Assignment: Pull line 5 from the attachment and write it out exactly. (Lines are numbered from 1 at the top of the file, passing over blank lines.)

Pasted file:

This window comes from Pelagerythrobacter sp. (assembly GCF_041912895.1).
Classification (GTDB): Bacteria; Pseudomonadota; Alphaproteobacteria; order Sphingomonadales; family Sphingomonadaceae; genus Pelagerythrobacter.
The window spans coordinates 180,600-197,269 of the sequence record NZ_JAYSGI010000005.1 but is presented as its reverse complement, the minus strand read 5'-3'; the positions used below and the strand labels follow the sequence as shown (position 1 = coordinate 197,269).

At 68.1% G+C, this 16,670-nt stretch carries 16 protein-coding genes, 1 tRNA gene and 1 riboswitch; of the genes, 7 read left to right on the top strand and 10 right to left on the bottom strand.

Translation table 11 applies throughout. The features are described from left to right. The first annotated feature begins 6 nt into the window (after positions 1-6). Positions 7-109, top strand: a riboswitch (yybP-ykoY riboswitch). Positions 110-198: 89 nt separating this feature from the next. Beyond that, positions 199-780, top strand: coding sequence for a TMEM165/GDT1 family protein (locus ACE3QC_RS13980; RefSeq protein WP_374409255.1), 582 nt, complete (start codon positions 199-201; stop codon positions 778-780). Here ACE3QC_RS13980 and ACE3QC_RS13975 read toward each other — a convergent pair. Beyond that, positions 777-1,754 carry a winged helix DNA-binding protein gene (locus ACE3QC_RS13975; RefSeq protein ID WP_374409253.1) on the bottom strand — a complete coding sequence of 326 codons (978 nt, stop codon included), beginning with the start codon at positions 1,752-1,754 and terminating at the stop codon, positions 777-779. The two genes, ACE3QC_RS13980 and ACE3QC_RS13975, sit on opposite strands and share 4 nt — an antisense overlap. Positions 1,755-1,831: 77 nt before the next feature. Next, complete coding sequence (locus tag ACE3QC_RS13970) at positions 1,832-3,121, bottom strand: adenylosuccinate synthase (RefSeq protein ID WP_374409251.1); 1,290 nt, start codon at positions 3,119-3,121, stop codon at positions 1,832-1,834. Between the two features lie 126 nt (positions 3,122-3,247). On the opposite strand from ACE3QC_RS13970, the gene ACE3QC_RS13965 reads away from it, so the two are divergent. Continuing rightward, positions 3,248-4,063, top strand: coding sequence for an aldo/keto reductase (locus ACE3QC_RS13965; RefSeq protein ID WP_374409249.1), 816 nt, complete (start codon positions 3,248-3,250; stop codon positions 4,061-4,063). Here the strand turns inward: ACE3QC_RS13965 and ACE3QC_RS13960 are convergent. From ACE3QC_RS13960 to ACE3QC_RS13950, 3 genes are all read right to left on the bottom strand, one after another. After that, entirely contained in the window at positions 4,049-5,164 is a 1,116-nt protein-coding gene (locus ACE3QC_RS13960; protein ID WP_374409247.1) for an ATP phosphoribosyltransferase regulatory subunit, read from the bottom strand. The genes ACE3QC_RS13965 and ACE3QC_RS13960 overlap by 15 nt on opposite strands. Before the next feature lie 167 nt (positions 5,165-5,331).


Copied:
Translation table 11 applies throughout. The features are described from left to right. The first annotated feature begins 6 nt into the window (after positions 1-6). Positions 7-109, top strand: a riboswitch (yybP-ykoY riboswitch). Positions 110-198: 89 nt separating this feature from the next. Beyond that, positions 199-780, top strand: coding sequence for a TMEM165/GDT1 family protein (locus ACE3QC_RS13980; RefSeq protein WP_374409255.1), 582 nt, complete (start codon positions 199-201; stop codon positions 778-780). Here ACE3QC_RS13980 and ACE3QC_RS13975 read toward each other — a convergent pair. Beyond that, positions 777-1,754 carry a winged helix DNA-binding protein gene (locus ACE3QC_RS13975; RefSeq protein ID WP_374409253.1) on the bottom strand — a complete coding sequence of 326 codons (978 nt, stop codon included), beginning with the start codon at positions 1,752-1,754 and terminating at the stop codon, positions 777-779. The two genes, ACE3QC_RS13980 and ACE3QC_RS13975, sit on opposite strands and share 4 nt — an antisense overlap. Positions 1,755-1,831: 77 nt before the next feature. Next, complete coding sequence (locus tag ACE3QC_RS13970) at positions 1,832-3,121, bottom strand: adenylosuccinate synthase (RefSeq protein ID WP_374409251.1); 1,290 nt, start codon at positions 3,119-3,121, stop codon at positions 1,832-1,834. Between the two features lie 126 nt (positions 3,122-3,247). On the opposite strand from ACE3QC_RS13970, the gene ACE3QC_RS13965 reads away from it, so the two are divergent. Continuing rightward, positions 3,248-4,063, top strand: coding sequence for an aldo/keto reductase (locus ACE3QC_RS13965; RefSeq protein ID WP_374409249.1), 816 nt, complete (start codon positions 3,248-3,250; stop codon positions 4,061-4,063). Here the strand turns inward: ACE3QC_RS13965 and ACE3QC_RS13960 are convergent. From ACE3QC_RS13960 to ACE3QC_RS13950, 3 genes are all read right to left on the bottom strand, one after another. After that, entirely contained in the window at positions 4,049-5,164 is a 1,116-nt protein-coding gene (locus ACE3QC_RS13960; protein ID WP_374409247.1) for an ATP phosphoribosyltransferase regulatory subunit, read from the bottom strand. The genes ACE3QC_RS13965 and ACE3QC_RS13960 overlap by 15 nt on opposite strands. Before the next feature lie 167 nt (positions 5,165-5,331).